Election Results May Have Caused HHS to Withdraw Controversial Drug Discount Rule, Attorney Says


 

The Department of Health and Human Services has pulled a controversial proposed rule on drug discounts for safety-net providers such as hospitals, which was under review at the White House, according to Bloomberg BNA’s Bronwyn Mixter.

Martin Kramer, director of communications at the HHS Health Resources and Services Administration said the agency in 2015 “plans to issue a proposed guidance for notice and comment that will address key policy issues raised by various stakeholders committed to the integrity of the 340B program. HRSA is also planning to issue proposed regulations where the statute provides explicit rulemaking authority, pertaining to civil monetary penalties for manufacturers, calculation of the 340B ceiling price, and administrative dispute resolution.”

The 340B program requires drug manufacturers to provide discounts or rebates to certain hospitals that serve a disproportionate share of low-income patients. Pharmaceutical companies and safety net providers have been at odds over the rule. Hospitals have argued the program helps them better serve vulnerable patients. But drug makers say HRSA’s interpretation of the 340B orphan drug exemption, enacted as part of the Affordable Care Act, significantly expanded the type of entities that can access previous 340 discounts for prescription drugs.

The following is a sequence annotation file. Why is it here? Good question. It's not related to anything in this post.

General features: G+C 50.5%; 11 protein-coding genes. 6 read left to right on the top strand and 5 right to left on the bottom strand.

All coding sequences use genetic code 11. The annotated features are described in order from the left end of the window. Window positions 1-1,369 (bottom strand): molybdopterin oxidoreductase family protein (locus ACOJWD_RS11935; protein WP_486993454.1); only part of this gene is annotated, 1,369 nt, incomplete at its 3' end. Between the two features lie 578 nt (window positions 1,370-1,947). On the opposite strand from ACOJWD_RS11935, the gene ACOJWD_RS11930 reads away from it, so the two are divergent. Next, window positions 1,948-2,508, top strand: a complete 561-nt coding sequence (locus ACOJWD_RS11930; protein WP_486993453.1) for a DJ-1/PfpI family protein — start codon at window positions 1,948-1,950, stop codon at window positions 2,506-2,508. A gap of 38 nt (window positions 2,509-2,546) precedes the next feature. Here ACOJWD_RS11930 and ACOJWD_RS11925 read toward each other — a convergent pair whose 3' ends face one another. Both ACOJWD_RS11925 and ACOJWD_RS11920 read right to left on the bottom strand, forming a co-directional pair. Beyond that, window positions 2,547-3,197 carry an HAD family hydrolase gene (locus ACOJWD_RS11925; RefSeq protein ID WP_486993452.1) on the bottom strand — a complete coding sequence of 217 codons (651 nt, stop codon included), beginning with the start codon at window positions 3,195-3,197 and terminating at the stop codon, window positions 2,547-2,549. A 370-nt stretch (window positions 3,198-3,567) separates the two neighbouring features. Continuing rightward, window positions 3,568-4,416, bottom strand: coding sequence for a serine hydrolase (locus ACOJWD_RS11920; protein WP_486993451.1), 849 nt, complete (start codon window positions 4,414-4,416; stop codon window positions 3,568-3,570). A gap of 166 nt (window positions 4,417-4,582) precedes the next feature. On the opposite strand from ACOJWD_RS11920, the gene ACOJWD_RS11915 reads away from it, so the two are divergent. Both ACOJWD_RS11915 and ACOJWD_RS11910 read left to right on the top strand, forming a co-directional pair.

The decision to withdraw the regulation wasn't surprising and may have been partially motivated by the recent election, an attorney told Bloomberg BNA Nov. 14.

Attorney Donna Lee Yesner of Morgan, Lewis & Bockius LLP in Washington said the election may “partially explain” the decision because issuing the proposed rule might have triggered “unwanted oversight from the Republican-controlled Congress.”

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